Fig. 5.

Transmission electron micrographs of megakaryocytes derived from control or BclxL transgenic mice.

Micrographs show megakaryocytes from WT control (A,B), Tg19 (C,D), and Tg16 (E,F) mice. At least 50 megakaryocytes from 3 different mice (control and transgenic) were analyzed. The nucleus (Nu) and demarcation membrane system (dms) are labeled. Note the poor dilation of demarcation membranes in panels C through F. Arrows point to peripheral sheet of cytoplasm which appearance is consistent with platelet shedding in control cells (A,B). Note the extensive outer ring of cytoplasm in panels C and D, and especially in panels E and F. Granule numbers are comparable in control and transgenic megakaryocytes. Original magnifications, × 4500 in panels A, C, and E; × 12 500 in panels B, D, and F.

We next sought to investigate if a treatment of BclxL transgenic mice with MGDF would affect megakaryocyte expansion and platelet levels to the same extent as it does in control mice. MGDF caused a 2-fold increase in circulating platelets in control mice as well as in Tg19 (Figure 6A). The number of megakaryocytes did not change significantly in the transgenic line (P > .05; which had already an elevated baseline), whereas it increased almost by 2.5-fold in control animals on treatment with MGDF (Figure 6B). Electron microscopic analysis showed that MGDF-treated transgenic mice displayed more megakaryocytes (about 75% of 20 analyzed) containing membranous structures that were dilated as compared with nontreated transgenic mice (Figure 6C).

Fig. 6.

Effects of Mpl ligand on platelet and megakaryocyte levels and structure in the BclxL transgenic and control mice.

(A) Level of circulating platelets on day 5 after a single injection of PEG-rmMGDF (50 μg/kg) in the peripheral blood of WT and Tg19 mice. Numbers are averages ± SD for 3 different mice. (B) Number of acetylcholinesterase-positive cells in mouse BM after injection of PEG-rmMGDF (50 μg/kg). The numbers are averages ± SD for 2 mice, each with 3 determinations. Details are as in the legend for Figure 3. (C) Transmission electron micrograph of megakaryocytes from WT and Tg19 mice after PEG-rmMGDF injection. Original magnification, × 16 000 in the top panel and × 6800 in the lower panel.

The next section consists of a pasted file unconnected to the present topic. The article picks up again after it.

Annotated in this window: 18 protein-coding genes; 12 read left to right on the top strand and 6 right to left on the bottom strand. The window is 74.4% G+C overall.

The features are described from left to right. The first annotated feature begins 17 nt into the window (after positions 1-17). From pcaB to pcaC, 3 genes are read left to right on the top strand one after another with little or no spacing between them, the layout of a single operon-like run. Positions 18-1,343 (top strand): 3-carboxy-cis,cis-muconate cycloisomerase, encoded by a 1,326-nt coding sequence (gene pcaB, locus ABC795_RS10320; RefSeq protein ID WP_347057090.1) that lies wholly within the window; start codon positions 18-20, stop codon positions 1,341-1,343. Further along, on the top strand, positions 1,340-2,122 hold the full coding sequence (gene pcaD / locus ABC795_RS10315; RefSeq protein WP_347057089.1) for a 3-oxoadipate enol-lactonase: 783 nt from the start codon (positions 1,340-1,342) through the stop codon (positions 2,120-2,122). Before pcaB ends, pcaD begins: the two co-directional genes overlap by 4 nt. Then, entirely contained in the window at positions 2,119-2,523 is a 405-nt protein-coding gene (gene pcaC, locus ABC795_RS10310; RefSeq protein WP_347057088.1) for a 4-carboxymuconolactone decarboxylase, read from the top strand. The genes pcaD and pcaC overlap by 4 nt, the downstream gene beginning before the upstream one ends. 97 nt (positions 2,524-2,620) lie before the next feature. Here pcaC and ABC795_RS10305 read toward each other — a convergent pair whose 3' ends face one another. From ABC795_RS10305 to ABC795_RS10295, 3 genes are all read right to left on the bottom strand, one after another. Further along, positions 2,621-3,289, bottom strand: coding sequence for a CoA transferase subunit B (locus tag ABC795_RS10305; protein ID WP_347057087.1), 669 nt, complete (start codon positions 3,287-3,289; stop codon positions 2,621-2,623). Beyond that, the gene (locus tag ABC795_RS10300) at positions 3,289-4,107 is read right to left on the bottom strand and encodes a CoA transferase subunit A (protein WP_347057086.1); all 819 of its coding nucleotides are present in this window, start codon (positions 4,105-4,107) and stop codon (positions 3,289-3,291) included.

Fig. 6.

Effects of Mpl ligand on platelet and megakaryocyte levels and structure in the BclxL transgenic and control mice.

(A) Level of circulating platelets on day 5 after a single injection of PEG-rmMGDF (50 μg/kg) in the peripheral blood of WT and Tg19 mice. Numbers are averages ± SD for 3 different mice. (B) Number of acetylcholinesterase-positive cells in mouse BM after injection of PEG-rmMGDF (50 μg/kg). The numbers are averages ± SD for 2 mice, each with 3 determinations. Details are as in the legend for Figure 3. (C) Transmission electron micrograph of megakaryocytes from WT and Tg19 mice after PEG-rmMGDF injection. Original magnification, × 16 000 in the top panel and × 6800 in the lower panel.

BM of transgenic mice has a lower number of megakaryocytes that produce proplatelets in vitro

To further study the consequences of BclxL overexpression on thrombopoiesis, we used an in vitro model of proplatelet formation as used by others.24 As others, we noticed that control megakaryocytes form several types of extensions: extended cytoplasmic processes constricted at platelet-sized intervals (Figure7A), pseudopodialike processes (Figure7B), and mainly long, thin extensions (Figure 7C). As shown in Figure7E, cultures from Tg19 displayed a 3-fold decrease in the number of proplatelet-forming megakaryocytes (Figure 7D) as compared with control (P < .05).